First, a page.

Balloon Twisting 101, Animals and Sculpting.

The Life of a Balloonatic

My stage name is Joe the Balloonatic, and I am a twister. "Hi Joe!" A balloon twister is a person who uses balloons to shape and twist them into animals, cartoon characters, and anything else you could imagine really. For me, it began with learning a few designs for my son's birthday party. I got such good reviews from my family, saying I could go out and make some money doing it. Later that spring I decided to make a post to a web community that I'd be at the local mall giving out balloon sculptures to the kids. A highschool classmate of mine then asked me to perform for the school she worked for.

Nowadays I entertain for most of my city's elementary schools, local churches, as well as private parties. I have a full time job managing a sandwich shop at which I'll make a balloon animal for the occasional little girl or boy that come through with their parents.

My outfit complete, paying taxes and parading a vendors license, this has been the most fulfilling job I have ever had. I get paid to play with kids! How cool!? I take this pretty seriously, hundreds of balloons, quite a few different, shapes, and sizes. I feel like a part of an elite group of entertainers that give kids something tangible. Something to play with, even if only for a few days, as well as the memories that go along with it.

History? Yeah, there is one.

Back sometime in the early forties somebody decided to stretch and twist balloons into shapes that resembled dogs and monkeys. Wether it was in Pennsylvania or in Ohio, nobody knows for sure, it all began with the simplest of designs. The art of ballooning has grown to be so complex, with it's own vocabulary of terms, it's an old art making a comeback. But don't be fooled, it's not just for clowns.

The hardest part learning how to twist balloons is the very first step, inflation. A skill not easily mastered, blowing up a balloon by mouth takes practice and a good set of lungs. Do not try at home! I have hurt my jaw, cheeks and become very light headed to the point of almost passing out in the process of learning mouth inflation. I am now able to inflate two balloons at once. But in the beginning I used a pump, and I suggest any newcomers do the same. In my performances I reserve mouth inflation for anyone who asks if I can do it. Most twisters do the same, who wants a strangers' spit all over a balloon their kid is playing with? However, to stay true to the art, I chose to learn mouth inflation, and I practice it regularly to keep the skill honed. Usually when learning a new sculpture I'll mouth inflate to stay tolerant.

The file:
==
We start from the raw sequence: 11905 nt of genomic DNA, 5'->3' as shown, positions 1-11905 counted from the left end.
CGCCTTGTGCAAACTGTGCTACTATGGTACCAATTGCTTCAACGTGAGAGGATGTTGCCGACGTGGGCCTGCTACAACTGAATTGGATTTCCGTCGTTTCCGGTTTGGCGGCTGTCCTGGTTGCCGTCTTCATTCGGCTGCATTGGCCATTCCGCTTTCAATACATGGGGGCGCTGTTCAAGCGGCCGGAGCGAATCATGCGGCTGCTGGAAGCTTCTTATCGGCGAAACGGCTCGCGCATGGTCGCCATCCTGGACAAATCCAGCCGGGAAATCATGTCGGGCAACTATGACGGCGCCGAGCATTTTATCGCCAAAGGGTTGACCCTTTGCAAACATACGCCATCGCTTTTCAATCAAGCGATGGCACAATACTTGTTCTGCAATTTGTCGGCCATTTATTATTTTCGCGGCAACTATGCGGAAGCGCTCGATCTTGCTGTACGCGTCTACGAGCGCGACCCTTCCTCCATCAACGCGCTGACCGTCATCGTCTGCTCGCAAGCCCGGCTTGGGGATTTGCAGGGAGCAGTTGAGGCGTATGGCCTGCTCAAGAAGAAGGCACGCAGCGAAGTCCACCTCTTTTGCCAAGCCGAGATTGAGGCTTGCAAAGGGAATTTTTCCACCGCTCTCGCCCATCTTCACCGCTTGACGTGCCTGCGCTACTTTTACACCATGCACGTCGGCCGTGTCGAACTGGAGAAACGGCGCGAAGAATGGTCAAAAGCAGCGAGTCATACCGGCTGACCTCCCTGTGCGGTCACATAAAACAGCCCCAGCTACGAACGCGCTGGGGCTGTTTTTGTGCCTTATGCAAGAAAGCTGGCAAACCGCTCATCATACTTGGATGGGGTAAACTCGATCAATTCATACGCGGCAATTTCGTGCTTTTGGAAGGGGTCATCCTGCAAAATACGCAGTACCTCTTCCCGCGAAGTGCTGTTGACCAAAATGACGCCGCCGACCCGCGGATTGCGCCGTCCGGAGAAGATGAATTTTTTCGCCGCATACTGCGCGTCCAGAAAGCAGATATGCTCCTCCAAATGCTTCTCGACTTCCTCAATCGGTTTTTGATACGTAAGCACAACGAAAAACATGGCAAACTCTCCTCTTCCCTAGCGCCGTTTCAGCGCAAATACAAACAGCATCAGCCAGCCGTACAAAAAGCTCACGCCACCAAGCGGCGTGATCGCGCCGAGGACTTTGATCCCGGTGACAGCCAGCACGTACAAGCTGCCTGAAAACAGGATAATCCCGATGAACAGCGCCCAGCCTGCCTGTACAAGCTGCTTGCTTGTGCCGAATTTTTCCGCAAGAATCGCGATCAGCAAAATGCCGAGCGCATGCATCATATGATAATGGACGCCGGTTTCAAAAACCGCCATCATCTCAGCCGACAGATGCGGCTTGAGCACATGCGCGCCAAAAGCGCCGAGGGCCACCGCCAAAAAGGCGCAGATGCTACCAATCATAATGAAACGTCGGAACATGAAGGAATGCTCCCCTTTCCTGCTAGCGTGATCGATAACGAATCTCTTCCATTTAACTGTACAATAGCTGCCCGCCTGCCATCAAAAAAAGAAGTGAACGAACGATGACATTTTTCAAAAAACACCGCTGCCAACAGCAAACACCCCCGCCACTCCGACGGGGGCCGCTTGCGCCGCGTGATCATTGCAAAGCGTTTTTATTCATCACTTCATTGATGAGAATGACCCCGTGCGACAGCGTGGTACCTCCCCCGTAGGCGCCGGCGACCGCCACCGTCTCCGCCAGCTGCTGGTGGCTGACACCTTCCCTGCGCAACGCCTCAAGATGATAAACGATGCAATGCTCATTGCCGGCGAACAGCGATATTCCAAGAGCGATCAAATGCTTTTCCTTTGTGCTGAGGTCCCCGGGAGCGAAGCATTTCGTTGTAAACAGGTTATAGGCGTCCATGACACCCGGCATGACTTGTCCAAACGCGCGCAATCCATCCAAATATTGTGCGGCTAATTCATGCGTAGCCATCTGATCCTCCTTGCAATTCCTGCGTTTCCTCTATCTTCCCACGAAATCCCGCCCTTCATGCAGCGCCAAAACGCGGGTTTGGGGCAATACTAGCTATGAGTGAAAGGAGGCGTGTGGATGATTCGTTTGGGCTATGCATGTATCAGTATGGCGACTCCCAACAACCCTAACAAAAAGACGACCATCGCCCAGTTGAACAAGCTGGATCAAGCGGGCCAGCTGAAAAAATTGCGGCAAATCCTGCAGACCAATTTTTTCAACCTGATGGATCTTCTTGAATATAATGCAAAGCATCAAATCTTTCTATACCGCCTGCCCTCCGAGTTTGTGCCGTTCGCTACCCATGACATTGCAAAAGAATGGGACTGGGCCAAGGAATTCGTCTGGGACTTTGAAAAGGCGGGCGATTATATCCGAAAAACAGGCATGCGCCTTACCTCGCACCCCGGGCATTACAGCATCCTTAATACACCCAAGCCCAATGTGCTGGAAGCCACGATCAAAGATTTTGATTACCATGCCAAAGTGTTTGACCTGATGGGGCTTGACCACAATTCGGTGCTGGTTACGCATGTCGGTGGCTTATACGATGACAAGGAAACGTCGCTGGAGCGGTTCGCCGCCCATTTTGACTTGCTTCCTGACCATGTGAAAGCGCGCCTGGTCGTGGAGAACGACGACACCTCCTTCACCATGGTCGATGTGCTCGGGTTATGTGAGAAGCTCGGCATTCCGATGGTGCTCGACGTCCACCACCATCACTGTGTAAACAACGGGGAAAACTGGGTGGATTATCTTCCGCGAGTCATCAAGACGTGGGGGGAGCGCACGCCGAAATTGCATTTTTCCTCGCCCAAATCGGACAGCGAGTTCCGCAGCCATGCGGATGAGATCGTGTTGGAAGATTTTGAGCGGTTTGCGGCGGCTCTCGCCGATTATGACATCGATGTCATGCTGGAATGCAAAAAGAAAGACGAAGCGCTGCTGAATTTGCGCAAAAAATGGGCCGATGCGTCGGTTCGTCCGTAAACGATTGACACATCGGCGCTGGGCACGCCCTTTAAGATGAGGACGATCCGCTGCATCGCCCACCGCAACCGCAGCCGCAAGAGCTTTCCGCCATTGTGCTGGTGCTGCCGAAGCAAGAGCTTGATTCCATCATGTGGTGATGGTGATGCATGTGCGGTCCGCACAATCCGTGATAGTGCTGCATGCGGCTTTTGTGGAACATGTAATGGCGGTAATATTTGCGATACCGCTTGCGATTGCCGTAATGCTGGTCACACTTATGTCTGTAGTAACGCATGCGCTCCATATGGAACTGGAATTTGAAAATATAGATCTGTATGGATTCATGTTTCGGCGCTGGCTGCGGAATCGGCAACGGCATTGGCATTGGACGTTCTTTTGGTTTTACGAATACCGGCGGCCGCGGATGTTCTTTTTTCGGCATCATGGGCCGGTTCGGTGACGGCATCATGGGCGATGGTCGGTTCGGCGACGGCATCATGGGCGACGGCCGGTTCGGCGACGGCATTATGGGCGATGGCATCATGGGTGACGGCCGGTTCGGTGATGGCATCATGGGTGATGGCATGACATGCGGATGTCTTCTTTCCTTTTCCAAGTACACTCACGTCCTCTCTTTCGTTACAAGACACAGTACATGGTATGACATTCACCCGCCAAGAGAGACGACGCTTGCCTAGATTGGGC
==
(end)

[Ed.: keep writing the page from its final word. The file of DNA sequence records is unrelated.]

What's in a Balloon?

Latex mostly. The best balloons boast a natural decomposition comparable to an oak leaf. Eco-friendly, how cool?! Twisting, or rather, sculpting balloons come in all shapes and sizes. Most commonly used is the twister's standard, the 260. The 260, breaks down to a balloon fully inflated will measure 2 inches by 60 inches. There are also 160's, 350's, 646's, rounds, bee bodies, and geos, a balloon when inflated has five flower petal shaped bulbs with a hole in the middle. All of these styles have their own, very useful, purpose in balloon sculpting.

Today's Twisters

Balloon twisting is gaining popularity. Wether performing on the street or for a restaurant dining room, balloon twisters are leaving an impression on the crowds they interact with. From the simple, clown that makes single balloon sculptures for young children, or groups of professional Twisters making life sized dinosaur replicas setup like a museum, the possibilities are endless.

Its also super easy to learn how to twist balloons. The wonders of the Internet showcase the multitude of designs possible. From the novice to the super difficult, the kind that you burn up sixteen balloons trying to make one twist on, balloons can provide hours of entertainment and sometimes frustration.

So, if you feel the desire to get out there and try your hand at balloon twisting, just remember to have fun doing it. Small inexpensive kits can be found almost anywhere complete with a small hand pump. For a few dollars you can find out if you have what it takes to be twister.

You can follow me and my endeavors at Facebook.com/balloosions and on Twitter @balloosions

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JoeOmnicient 3 years ago from Ohio Author

I guess I just wanted to tell my little story, just to share...

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